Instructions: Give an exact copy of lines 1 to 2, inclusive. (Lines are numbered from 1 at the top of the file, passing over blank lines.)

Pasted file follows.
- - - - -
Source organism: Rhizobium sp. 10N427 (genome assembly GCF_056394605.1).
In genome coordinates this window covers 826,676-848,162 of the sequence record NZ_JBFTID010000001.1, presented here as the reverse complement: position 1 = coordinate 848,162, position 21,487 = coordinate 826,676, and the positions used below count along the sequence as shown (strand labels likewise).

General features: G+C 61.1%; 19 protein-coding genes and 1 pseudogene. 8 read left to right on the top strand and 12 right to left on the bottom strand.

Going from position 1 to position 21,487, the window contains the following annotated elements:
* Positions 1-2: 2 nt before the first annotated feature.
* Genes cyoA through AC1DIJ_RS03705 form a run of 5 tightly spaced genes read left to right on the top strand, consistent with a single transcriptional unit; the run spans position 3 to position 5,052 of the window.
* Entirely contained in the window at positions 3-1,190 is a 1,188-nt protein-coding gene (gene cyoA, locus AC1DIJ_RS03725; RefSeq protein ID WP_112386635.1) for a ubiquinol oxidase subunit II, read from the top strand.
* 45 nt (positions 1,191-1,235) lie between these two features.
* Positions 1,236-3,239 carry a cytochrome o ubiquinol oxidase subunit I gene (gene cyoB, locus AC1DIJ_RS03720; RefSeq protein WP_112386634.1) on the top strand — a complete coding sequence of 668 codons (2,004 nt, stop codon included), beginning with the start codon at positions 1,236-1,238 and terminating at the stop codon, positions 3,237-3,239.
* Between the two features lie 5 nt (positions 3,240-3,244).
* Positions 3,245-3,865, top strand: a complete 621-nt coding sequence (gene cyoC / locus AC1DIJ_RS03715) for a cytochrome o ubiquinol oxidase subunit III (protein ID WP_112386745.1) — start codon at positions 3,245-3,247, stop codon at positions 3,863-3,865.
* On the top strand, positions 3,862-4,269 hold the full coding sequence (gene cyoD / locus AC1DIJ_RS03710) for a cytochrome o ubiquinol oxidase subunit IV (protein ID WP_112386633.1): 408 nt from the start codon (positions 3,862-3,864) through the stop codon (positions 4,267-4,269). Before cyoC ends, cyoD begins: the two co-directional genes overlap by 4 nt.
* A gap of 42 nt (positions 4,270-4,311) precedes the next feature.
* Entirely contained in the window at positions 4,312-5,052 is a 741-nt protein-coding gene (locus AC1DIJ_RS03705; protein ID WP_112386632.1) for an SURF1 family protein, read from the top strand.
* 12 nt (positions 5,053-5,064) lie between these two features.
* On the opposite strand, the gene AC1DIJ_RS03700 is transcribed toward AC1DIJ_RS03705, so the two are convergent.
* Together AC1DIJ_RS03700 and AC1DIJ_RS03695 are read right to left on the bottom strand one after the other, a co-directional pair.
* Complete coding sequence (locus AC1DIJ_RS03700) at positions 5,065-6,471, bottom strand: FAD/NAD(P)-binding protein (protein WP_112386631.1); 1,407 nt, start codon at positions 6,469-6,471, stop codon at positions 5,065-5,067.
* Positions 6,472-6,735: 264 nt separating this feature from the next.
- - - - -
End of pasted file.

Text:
Source organism: Rhizobium sp. 10N427 (genome assembly GCF_056394605.1).
In genome coordinates this window covers 826,676-848,162 of the sequence record NZ_JBFTID010000001.1, presented here as the reverse complement: position 1 = coordinate 848,162, position 21,487 = coordinate 826,676, and the positions used below count along the sequence as shown (strand labels likewise).